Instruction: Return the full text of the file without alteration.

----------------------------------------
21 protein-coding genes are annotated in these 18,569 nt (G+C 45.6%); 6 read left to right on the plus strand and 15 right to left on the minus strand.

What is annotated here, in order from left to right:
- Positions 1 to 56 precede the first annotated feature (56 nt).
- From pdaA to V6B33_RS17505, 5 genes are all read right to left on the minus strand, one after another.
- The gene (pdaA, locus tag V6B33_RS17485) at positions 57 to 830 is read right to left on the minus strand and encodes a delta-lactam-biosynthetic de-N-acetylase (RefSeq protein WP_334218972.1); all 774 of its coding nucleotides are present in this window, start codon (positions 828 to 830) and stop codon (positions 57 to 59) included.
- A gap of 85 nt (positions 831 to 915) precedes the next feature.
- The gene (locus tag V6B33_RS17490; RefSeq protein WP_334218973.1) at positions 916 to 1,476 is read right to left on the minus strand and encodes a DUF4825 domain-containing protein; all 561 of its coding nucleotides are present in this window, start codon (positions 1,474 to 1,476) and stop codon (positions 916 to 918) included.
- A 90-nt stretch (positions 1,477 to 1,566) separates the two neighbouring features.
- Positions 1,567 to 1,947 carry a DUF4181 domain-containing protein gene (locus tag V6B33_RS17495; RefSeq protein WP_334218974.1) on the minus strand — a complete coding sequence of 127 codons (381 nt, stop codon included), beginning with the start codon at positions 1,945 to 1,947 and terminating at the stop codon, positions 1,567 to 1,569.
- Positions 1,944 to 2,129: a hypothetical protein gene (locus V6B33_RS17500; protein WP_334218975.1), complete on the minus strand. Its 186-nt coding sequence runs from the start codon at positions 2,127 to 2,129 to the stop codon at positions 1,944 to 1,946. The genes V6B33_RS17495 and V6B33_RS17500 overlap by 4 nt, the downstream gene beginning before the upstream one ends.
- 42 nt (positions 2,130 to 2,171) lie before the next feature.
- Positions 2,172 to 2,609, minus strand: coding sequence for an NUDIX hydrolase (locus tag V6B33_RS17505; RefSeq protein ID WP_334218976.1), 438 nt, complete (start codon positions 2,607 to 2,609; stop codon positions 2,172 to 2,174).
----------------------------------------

21 protein-coding genes are annotated in these 18,569 nt (G+C 45.6%); 6 read left to right on the plus strand and 15 right to left on the minus strand.

What is annotated here, in order from left to right:
- Positions 1 to 56 precede the first annotated feature (56 nt).
- From pdaA to V6B33_RS17505, 5 genes are all read right to left on the minus strand, one after another.
- The gene (pdaA, locus tag V6B33_RS17485) at positions 57 to 830 is read right to left on the minus strand and encodes a delta-lactam-biosynthetic de-N-acetylase (RefSeq protein WP_334218972.1); all 774 of its coding nucleotides are present in this window, start codon (positions 828 to 830) and stop codon (positions 57 to 59) included.
- A gap of 85 nt (positions 831 to 915) precedes the next feature.
- The gene (locus tag V6B33_RS17490; RefSeq protein WP_334218973.1) at positions 916 to 1,476 is read right to left on the minus strand and encodes a DUF4825 domain-containing protein; all 561 of its coding nucleotides are present in this window, start codon (positions 1,474 to 1,476) and stop codon (positions 916 to 918) included.
- A 90-nt stretch (positions 1,477 to 1,566) separates the two neighbouring features.
- Positions 1,567 to 1,947 carry a DUF4181 domain-containing protein gene (locus tag V6B33_RS17495; RefSeq protein WP_334218974.1) on the minus strand — a complete coding sequence of 127 codons (381 nt, stop codon included), beginning with the start codon at positions 1,945 to 1,947 and terminating at the stop codon, positions 1,567 to 1,569.
- Positions 1,944 to 2,129: a hypothetical protein gene (locus V6B33_RS17500; protein WP_334218975.1), complete on the minus strand. Its 186-nt coding sequence runs from the start codon at positions 2,127 to 2,129 to the stop codon at positions 1,944 to 1,946. The genes V6B33_RS17495 and V6B33_RS17500 overlap by 4 nt, the downstream gene beginning before the upstream one ends.
- 42 nt (positions 2,130 to 2,171) lie before the next feature.
- Positions 2,172 to 2,609, minus strand: coding sequence for an NUDIX hydrolase (locus tag V6B33_RS17505; RefSeq protein ID WP_334218976.1), 438 nt, complete (start codon positions 2,607 to 2,609; stop codon positions 2,172 to 2,174).